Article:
The Rosary (from Latin rosarium, "Rose Garden"), is a traditional popular devotion in the Roman Catholic Church. The term denotes both a set of prayer beads and a system of set prayers to be said as the beads are told. The Rosary combines vocal (or silent) prayer and meditation centered around sequences of reciting the Lord's Prayer followed by ten recitations of the "Hail Mary" prayer and a single recitation of "Glory Be to the Father"; each of these sequences is known as a decade.
Until the recent addition of five additional Mysteries by Pope John Paul II, the Rosary had been prayed in three parts of five Mysteries assigned throughout the week. Today the Rosary can be prayed in four parts, one part each day, with the "Mysteries" (which are meditated or contemplated on during the prayers) being rotated daily.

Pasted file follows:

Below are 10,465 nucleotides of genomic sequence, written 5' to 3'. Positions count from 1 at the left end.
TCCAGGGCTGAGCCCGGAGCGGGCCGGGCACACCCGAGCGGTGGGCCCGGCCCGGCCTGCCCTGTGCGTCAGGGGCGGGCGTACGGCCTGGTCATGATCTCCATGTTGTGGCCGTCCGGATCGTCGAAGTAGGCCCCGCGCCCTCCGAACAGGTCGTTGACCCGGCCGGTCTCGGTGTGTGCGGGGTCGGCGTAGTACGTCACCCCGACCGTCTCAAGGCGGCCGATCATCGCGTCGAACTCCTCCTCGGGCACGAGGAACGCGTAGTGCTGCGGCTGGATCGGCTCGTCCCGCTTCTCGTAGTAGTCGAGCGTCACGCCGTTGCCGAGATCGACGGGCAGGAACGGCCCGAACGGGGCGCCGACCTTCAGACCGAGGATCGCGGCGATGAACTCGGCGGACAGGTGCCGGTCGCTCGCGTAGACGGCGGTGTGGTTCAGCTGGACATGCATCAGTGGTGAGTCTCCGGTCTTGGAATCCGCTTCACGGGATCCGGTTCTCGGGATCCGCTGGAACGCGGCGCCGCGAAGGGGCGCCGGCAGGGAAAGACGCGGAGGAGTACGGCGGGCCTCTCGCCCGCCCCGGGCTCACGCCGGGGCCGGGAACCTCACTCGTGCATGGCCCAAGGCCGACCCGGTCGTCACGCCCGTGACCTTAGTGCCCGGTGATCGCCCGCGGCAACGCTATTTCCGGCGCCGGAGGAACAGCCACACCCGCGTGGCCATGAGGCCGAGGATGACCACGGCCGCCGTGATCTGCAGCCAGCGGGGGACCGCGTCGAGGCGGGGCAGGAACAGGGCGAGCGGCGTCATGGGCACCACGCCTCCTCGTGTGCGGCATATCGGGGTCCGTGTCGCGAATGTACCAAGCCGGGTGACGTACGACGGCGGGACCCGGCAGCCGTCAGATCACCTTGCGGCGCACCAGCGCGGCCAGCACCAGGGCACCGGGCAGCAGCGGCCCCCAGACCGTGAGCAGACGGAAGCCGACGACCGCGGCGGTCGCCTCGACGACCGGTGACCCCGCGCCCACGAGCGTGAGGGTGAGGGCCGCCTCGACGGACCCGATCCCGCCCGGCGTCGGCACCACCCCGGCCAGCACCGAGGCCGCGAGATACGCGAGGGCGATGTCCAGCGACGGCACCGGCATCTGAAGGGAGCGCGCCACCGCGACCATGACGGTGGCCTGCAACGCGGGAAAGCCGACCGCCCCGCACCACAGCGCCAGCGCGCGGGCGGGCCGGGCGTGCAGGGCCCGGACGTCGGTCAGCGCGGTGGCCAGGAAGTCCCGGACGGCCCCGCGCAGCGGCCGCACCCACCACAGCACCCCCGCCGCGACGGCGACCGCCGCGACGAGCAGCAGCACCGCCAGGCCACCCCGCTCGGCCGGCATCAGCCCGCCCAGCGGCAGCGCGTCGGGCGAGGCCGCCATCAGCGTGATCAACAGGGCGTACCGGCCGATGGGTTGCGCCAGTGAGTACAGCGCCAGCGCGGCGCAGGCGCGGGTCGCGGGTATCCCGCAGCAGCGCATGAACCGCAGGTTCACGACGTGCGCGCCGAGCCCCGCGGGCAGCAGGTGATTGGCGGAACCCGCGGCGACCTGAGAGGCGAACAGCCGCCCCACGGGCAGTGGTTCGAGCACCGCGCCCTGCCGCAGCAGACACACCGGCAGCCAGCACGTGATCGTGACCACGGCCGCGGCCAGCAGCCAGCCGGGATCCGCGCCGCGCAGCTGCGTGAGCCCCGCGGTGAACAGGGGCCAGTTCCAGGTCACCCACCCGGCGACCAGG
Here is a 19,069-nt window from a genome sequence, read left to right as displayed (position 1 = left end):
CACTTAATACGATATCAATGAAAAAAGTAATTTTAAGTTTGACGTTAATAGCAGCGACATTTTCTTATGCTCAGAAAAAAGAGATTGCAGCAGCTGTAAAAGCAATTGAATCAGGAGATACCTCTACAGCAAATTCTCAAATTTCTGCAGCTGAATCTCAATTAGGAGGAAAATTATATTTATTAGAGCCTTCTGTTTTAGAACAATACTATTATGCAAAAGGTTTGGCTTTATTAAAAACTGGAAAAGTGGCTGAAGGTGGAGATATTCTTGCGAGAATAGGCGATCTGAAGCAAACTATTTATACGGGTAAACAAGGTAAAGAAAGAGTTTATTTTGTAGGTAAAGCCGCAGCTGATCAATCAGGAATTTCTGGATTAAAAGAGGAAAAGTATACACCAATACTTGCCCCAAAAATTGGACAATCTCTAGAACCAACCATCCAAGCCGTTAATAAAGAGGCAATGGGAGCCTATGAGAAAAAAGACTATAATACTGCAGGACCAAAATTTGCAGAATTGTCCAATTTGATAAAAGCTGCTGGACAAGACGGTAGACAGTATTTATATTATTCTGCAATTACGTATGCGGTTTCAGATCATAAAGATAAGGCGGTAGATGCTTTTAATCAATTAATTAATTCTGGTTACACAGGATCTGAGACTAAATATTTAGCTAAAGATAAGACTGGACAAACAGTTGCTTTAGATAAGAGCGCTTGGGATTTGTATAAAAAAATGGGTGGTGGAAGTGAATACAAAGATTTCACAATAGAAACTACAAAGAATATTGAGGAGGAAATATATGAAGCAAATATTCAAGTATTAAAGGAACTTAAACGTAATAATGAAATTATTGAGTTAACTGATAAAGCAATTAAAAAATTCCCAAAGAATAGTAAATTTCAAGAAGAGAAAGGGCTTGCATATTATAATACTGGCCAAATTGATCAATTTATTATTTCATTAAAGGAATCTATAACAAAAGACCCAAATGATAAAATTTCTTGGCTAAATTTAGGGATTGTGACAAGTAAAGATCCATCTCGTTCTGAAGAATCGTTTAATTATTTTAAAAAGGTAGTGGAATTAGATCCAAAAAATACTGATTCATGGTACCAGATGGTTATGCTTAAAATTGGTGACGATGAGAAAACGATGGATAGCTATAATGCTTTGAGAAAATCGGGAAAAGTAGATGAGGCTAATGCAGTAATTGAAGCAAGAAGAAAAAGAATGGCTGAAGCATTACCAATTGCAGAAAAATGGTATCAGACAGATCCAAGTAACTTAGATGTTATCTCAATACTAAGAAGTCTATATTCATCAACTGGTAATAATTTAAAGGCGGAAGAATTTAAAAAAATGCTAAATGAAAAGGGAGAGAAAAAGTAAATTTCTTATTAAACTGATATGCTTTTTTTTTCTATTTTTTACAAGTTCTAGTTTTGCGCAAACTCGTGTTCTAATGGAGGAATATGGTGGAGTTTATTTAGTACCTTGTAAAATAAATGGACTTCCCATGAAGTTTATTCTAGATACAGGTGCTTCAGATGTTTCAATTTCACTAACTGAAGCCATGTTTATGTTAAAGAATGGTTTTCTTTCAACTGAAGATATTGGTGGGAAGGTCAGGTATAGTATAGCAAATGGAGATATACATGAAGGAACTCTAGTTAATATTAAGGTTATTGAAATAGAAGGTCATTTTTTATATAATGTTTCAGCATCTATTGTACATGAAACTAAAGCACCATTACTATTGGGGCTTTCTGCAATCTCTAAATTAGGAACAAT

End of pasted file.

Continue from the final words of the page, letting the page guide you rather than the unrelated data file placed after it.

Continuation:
What distinguishes the Rosary from other forms of prayer is that, along with the vocal prayers, it includes a series of meditations. Each decade of the Rosary is said while meditating on one of the "Mysteries" of redemption. These mysteries originated in the 15th century, and while there has been some disagreement on them (the final mystery is sometimes the Last Judgment) the earliest sets bear a remarkable resemblance to those still used.